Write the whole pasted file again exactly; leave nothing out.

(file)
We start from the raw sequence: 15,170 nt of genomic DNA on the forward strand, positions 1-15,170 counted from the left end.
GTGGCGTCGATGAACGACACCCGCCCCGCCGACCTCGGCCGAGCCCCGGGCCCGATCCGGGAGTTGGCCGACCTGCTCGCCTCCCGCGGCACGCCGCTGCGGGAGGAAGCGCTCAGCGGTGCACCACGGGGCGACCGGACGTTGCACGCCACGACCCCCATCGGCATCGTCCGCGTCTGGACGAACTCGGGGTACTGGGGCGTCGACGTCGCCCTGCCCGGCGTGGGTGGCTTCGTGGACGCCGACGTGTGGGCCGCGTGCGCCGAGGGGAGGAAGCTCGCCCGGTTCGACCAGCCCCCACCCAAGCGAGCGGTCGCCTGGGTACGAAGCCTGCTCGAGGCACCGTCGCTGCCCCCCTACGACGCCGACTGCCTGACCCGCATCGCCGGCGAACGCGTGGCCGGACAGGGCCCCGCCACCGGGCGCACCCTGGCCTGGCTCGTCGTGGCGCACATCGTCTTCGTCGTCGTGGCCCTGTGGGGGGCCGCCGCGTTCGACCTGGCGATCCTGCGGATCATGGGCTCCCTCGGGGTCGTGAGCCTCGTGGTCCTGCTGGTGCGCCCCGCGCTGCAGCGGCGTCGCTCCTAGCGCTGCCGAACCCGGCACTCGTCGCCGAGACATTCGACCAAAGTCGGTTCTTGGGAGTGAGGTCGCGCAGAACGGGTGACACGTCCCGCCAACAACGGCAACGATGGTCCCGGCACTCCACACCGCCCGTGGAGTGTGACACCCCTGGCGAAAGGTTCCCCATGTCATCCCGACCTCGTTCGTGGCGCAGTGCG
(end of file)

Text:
We start from the raw sequence: 15,170 nt of genomic DNA on the forward strand, positions 1-15,170 counted from the left end.
GTGGCGTCGATGAACGACACCCGCCCCGCCGACCTCGGCCGAGCCCCGGGCCCGATCCGGGAGTTGGCCGACCTGCTCGCCTCCCGCGGCACGCCGCTGCGGGAGGAAGCGCTCAGCGGTGCACCACGGGGCGACCGGACGTTGCACGCCACGACCCCCATCGGCATCGTCCGCGTCTGGACGAACTCGGGGTACTGGGGCGTCGACGTCGCCCTGCCCGGCGTGGGTGGCTTCGTGGACGCCGACGTGTGGGCCGCGTGCGCCGAGGGGAGGAAGCTCGCCCGGTTCGACCAGCCCCCACCCAAGCGAGCGGTCGCCTGGGTACGAAGCCTGCTCGAGGCACCGTCGCTGCCCCCCTACGACGCCGACTGCCTGACCCGCATCGCCGGCGAACGCGTGGCCGGACAGGGCCCCGCCACCGGGCGCACCCTGGCCTGGCTCGTCGTGGCGCACATCGTCTTCGTCGTCGTGGCCCTGTGGGGGGCCGCCGCGTTCGACCTGGCGATCCTGCGGATCATGGGCTCCCTCGGGGTCGTGAGCCTCGTGGTCCTGCTGGTGCGCCCCGCGCTGCAGCGGCGTCGCTCCTAGCGCTGCCGAACCCGGCACTCGTCGCCGAGACATTCGACCAAAGTCGGTTCTTGGGAGTGAGGTCGCGCAGAACGGGTGACACGTCCCGCCAACAACGGCAACGATGGTCCCGGCACTCCACACCGCCCGTGGAGTGTGACACCCCTGGCGAAAGGTTCCCCATGTCATCCCGACCTCGTTCGTGGCGCAGTGCG